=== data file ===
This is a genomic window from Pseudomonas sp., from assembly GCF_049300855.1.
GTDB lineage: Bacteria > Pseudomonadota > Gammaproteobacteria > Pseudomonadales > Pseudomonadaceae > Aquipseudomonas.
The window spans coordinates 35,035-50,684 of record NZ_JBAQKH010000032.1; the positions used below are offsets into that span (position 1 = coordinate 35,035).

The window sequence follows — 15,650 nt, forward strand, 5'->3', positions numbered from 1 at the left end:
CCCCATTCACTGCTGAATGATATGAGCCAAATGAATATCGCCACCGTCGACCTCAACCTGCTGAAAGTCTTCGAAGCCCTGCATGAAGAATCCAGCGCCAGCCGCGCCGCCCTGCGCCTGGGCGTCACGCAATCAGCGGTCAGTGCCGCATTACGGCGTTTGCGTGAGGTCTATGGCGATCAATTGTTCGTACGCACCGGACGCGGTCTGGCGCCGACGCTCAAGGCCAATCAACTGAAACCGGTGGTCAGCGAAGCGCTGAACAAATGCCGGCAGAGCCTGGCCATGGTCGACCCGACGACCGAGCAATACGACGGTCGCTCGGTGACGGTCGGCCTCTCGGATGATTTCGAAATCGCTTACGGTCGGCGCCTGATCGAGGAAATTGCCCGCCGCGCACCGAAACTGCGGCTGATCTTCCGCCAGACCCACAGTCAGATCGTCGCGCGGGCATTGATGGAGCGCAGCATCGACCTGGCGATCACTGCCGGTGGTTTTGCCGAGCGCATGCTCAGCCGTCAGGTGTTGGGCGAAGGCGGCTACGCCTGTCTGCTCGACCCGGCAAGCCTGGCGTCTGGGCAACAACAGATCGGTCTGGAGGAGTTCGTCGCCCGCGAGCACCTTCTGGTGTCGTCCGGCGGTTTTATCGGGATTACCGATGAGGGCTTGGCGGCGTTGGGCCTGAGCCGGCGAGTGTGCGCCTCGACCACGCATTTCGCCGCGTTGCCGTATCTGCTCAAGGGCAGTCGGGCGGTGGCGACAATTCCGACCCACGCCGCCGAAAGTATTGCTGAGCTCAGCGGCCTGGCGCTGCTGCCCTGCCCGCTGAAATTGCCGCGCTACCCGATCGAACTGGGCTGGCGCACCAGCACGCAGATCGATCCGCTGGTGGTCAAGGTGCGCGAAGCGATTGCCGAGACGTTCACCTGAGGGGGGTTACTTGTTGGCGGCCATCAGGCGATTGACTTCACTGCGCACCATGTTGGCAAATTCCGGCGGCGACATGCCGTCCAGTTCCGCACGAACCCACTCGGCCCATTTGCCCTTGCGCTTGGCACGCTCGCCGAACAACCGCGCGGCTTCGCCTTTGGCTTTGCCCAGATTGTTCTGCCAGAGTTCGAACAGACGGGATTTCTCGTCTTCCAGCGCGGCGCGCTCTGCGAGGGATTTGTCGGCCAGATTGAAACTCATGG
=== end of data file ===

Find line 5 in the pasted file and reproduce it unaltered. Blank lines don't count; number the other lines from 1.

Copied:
CCCCATTCACTGCTGAATGATATGAGCCAAATGAATATCGCCACCGTCGACCTCAACCTGCTGAAAGTCTTCGAAGCCCTGCATGAAGAATCCAGCGCCAGCCGCGCCGCCCTGCGCCTGGGCGTCACGCAATCAGCGGTCAGTGCCGCATTACGGCGTTTGCGTGAGGTCTATGGCGATCAATTGTTCGTACGCACCGGACGCGGTCTGGCGCCGACGCTCAAGGCCAATCAACTGAAACCGGTGGTCAGCGAAGCGCTGAACAAATGCCGGCAGAGCCTGGCCATGGTCGACCCGACGACCGAGCAATACGACGGTCGCTCGGTGACGGTCGGCCTCTCGGATGATTTCGAAATCGCTTACGGTCGGCGCCTGATCGAGGAAATTGCCCGCCGCGCACCGAAACTGCGGCTGATCTTCCGCCAGACCCACAGTCAGATCGTCGCGCGGGCATTGATGGAGCGCAGCATCGACCTGGCGATCACTGCCGGTGGTTTTGCCGAGCGCATGCTCAGCCGTCAGGTGTTGGGCGAAGGCGGCTACGCCTGTCTGCTCGACCCGGCAAGCCTGGCGTCTGGGCAACAACAGATCGGTCTGGAGGAGTTCGTCGCCCGCGAGCACCTTCTGGTGTCGTCCGGCGGTTTTATCGGGATTACCGATGAGGGCTTGGCGGCGTTGGGCCTGAGCCGGCGAGTGTGCGCCTCGACCACGCATTTCGCCGCGTTGCCGTATCTGCTCAAGGGCAGTCGGGCGGTGGCGACAATTCCGACCCACGCCGCCGAAAGTATTGCTGAGCTCAGCGGCCTGGCGCTGCTGCCCTGCCCGCTGAAATTGCCGCGCTACCCGATCGAACTGGGCTGGCGCACCAGCACGCAGATCGATCCGCTGGTGGTCAAGGTGCGCGAAGCGATTGCCGAGACGTTCACCTGAGGGGGGTTACTTGTTGGCGGCCATCAGGCGATTGACTTCACTGCGCACCATGTTGGCAAATTCCGGCGGCGACATGCCGTCCAGTTCCGCACGAACCCACTCGGCCCATTTGCCCTTGCGCTTGGCACGCTCGCCGAACAACCGCGCGGCTTCGCCTTTGGCTTTGCCCAGATTGTTCTGCCAGAGTTCGAACAGACGGGATTTCTCGTCTTCCAGCGCGGCGCGCTCTGCGAGGGATTTGTCGGCCAGATTGAAACTCATGG